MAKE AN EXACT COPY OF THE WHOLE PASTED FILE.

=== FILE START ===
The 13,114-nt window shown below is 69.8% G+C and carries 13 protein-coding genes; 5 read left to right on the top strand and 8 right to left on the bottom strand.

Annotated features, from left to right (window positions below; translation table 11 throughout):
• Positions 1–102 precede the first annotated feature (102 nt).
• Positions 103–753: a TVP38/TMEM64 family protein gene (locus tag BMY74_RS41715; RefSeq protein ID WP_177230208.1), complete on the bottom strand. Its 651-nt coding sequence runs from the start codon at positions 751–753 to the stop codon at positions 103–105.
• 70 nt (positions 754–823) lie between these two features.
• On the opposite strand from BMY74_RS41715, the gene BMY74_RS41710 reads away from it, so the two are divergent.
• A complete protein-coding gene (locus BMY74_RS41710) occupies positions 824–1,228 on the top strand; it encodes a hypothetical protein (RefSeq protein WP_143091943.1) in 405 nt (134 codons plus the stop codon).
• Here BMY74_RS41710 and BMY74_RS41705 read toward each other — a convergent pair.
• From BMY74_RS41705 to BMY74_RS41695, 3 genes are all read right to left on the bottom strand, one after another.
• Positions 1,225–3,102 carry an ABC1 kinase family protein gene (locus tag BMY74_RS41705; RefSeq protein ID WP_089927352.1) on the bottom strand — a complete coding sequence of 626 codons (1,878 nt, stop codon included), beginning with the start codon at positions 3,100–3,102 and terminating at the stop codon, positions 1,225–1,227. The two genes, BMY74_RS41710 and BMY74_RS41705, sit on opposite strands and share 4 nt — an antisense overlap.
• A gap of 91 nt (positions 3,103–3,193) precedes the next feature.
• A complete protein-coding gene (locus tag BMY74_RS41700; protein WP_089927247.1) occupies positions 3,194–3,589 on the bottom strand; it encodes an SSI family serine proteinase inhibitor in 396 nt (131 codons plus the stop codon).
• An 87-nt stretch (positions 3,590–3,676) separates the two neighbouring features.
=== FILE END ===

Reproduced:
The 13,114-nt window shown below is 69.8% G+C and carries 13 protein-coding genes; 5 read left to right on the top strand and 8 right to left on the bottom strand.

Annotated features, from left to right (window positions below; translation table 11 throughout):
• Positions 1–102 precede the first annotated feature (102 nt).
• Positions 103–753: a TVP38/TMEM64 family protein gene (locus tag BMY74_RS41715; RefSeq protein ID WP_177230208.1), complete on the bottom strand. Its 651-nt coding sequence runs from the start codon at positions 751–753 to the stop codon at positions 103–105.
• 70 nt (positions 754–823) lie between these two features.
• On the opposite strand from BMY74_RS41715, the gene BMY74_RS41710 reads away from it, so the two are divergent.
• A complete protein-coding gene (locus BMY74_RS41710) occupies positions 824–1,228 on the top strand; it encodes a hypothetical protein (RefSeq protein WP_143091943.1) in 405 nt (134 codons plus the stop codon).
• Here BMY74_RS41710 and BMY74_RS41705 read toward each other — a convergent pair.
• From BMY74_RS41705 to BMY74_RS41695, 3 genes are all read right to left on the bottom strand, one after another.
• Positions 1,225–3,102 carry an ABC1 kinase family protein gene (locus tag BMY74_RS41705; RefSeq protein ID WP_089927352.1) on the bottom strand — a complete coding sequence of 626 codons (1,878 nt, stop codon included), beginning with the start codon at positions 3,100–3,102 and terminating at the stop codon, positions 1,225–1,227. The two genes, BMY74_RS41710 and BMY74_RS41705, sit on opposite strands and share 4 nt — an antisense overlap.
• A gap of 91 nt (positions 3,103–3,193) precedes the next feature.
• A complete protein-coding gene (locus tag BMY74_RS41700; protein WP_089927247.1) occupies positions 3,194–3,589 on the bottom strand; it encodes an SSI family serine proteinase inhibitor in 396 nt (131 codons plus the stop codon).
• An 87-nt stretch (positions 3,590–3,676) separates the two neighbouring features.